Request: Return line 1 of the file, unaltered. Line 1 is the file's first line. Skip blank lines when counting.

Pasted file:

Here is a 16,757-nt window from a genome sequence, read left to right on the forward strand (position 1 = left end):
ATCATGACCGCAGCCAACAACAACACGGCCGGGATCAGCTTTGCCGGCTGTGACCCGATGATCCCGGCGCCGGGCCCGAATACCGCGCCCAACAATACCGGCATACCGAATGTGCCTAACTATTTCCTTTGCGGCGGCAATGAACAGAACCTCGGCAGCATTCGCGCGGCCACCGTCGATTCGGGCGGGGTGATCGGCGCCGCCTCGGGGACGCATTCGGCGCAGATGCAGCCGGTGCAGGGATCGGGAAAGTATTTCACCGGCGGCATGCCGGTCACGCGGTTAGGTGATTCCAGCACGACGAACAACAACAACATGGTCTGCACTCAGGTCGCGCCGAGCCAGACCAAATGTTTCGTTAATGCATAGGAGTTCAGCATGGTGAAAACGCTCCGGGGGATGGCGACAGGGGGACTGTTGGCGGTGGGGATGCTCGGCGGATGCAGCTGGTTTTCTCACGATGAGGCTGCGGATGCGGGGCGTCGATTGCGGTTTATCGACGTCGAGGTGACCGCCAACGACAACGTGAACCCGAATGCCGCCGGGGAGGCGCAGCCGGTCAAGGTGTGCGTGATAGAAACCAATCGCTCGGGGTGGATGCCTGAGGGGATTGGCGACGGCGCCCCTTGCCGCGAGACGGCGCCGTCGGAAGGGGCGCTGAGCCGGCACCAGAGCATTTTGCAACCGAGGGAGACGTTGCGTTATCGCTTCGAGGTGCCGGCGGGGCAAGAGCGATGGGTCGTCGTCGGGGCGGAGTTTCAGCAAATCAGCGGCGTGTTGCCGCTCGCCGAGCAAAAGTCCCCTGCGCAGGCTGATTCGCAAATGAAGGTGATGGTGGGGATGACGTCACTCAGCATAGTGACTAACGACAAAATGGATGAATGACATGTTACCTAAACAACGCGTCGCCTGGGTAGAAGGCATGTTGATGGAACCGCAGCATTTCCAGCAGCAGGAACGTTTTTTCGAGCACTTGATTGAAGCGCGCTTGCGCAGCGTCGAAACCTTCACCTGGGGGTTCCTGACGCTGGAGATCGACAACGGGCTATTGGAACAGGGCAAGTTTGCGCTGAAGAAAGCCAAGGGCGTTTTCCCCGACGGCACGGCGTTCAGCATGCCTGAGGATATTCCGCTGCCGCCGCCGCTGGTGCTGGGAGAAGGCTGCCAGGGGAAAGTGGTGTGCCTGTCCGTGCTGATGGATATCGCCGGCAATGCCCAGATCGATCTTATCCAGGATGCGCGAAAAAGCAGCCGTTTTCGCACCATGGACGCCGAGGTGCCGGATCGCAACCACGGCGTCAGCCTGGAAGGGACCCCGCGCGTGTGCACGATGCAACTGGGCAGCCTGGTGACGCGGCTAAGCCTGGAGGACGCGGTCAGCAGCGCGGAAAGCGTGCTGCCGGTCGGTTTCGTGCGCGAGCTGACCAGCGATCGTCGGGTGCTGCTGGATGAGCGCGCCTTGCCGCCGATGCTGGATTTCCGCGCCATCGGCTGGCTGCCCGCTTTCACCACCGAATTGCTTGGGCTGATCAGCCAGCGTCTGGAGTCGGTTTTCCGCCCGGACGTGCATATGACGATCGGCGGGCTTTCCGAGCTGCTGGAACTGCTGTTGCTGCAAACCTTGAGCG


Here is a 16,757-nt window from a genome sequence, read left to right on the forward strand (position 1 = left end):